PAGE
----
Twenty years ago today. It’s strange that this anniversary feels so normal; probably because it’s been so remorselessly present in American culture all this time.
We have spent the last twenty years at war. That’s all of my teens, plus my whole adult life, after a decade of peace in the 1990s (and that was after an even longer interval that succeeded the Vietnam War). We’ve seen mounting suspicion of Muslims—we went from George W. Bush, whatever his faults, saying within days of the attacks that Muslims around the world are not our enemy, to President Donald Trump saying on national television, “I think Islam hates us.”
Justifiably or not, the machinery of the state has vastly expanded in the last twenty years as well. And that cannot be laid solely at the feet of either party. State monitoring of private citizens was authorized by the Patriot Act; the Bush administration used and defended torture at Guantanamo, and the Obama administration did not close it down; and the brutal enforcement of immigration laws that began under Obama continued and became even more shockingly callous under Trump, nor are there clear signs it has lessened or will lessen under Biden, though it is at least not getting worse (as far as I know).
After a while you just get too tired to be shocked any more. That doesn’t have to keep you from acting; it shouldn’t. But the public performance of outrage is, while not always hypocritical, not always very useful, either. It has some good uses, but one of its bad ones is to give us a feeling of virtue without the cost of action.
Still more dispiriting has been the corruption of the Catholic Church. I love my country, but I never expected very much from it; every nation is a fallen and temporary thing, run by fallen people whose best intentions will always be at least a little tinged with self-interest. I had, however, hoped for more from my holy Mother. To watch so many of the Church’s hierarchs parade their subservience to that order in exchange for a veneer of cultural support made me sick; to discover how many of them had concealed, or even personally committed, the vilest forms of sexual corruption upon the very flock entrusted to them—that beggars description.
I suppose we have the misfortune of living in interesting times. I hadn’t intended to write such a jeremiad when I sat down. I don’t know what I meant to do, really.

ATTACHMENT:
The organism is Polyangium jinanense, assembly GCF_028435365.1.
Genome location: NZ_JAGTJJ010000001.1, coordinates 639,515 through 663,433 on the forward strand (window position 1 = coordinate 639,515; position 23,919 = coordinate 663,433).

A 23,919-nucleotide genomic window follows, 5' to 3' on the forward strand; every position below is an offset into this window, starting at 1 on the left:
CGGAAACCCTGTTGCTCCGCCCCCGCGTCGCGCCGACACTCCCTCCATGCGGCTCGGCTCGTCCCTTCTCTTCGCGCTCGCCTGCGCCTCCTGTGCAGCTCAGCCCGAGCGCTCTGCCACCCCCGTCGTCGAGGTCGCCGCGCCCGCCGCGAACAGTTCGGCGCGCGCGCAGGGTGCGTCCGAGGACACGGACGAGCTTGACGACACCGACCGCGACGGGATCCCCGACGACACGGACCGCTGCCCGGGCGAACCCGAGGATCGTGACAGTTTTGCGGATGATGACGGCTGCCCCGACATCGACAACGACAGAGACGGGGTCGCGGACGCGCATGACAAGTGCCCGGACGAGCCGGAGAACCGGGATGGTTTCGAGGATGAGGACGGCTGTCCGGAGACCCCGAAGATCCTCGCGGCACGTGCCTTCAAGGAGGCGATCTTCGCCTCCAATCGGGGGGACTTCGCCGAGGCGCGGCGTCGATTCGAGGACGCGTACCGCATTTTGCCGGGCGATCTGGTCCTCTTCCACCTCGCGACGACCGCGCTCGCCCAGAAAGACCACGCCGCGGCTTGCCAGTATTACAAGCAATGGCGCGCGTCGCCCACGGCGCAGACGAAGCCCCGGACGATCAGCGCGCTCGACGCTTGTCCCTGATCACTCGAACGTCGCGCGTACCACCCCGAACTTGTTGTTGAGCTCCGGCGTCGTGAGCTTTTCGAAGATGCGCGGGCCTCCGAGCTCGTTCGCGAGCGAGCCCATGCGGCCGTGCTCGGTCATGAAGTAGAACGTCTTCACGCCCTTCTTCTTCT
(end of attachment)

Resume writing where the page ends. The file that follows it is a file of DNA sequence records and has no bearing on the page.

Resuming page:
Léon Bonnat, Job, 1880
For the last several years, I’ve been thinking a lot about the book of Job. It’s an arresting work. It is the only place in the Bible, I think (with the arguable exception of Romans) where theodicy is explicitly broached, and it is there rejected. God does not deign to vindicate himself, and the pious three who do attempt it are rebuked in no uncertain terms: Ye have not spoken of me the thing that is right, as my servant Job hath. It’s a shocking text for any religious person. To believe in a good and all-powerful Being implies that It has some good reason for not stopping evil in its tracks, and the only scriptural figures who try to articulate such reasons are denounced as sinners who may not even make their own atonement—God tells them to ask Job to intercede for them, and he, God, will listen to that prayer rather than theirs.
On one level this is quite familiar. The everything-happens-for-a-reason crowd are not just insufferable; they trivialize evil. It makes sense that that kind of insulting sentimental nonsense would be an offense against any God who cared about humanity at all. I very much sympathize with the atheist to whom theodicies are an outrage against compassion, an outrage against the real dignity of man and the real vileness of evil.
And when I say that that is where the Cross comes in, there is a terrible danger: the danger of letting a phrase like “Oh, it’s part of the Cross, it’s a mystery” pass one’s lips. Because of course the one thing the insufferably pious don’t sincerely think about the Cross is that it’s a mystery. They think it’s an answer. Even with the Resurrection, I increasingly think that the Cross is not an answer to the problem of suffering at all. If Christ shared our suffering, then he shared our sense of meaninglessness, of futility. That sensation has been raised to the level of the Godhead. It is not to be blasphemed with sentiment.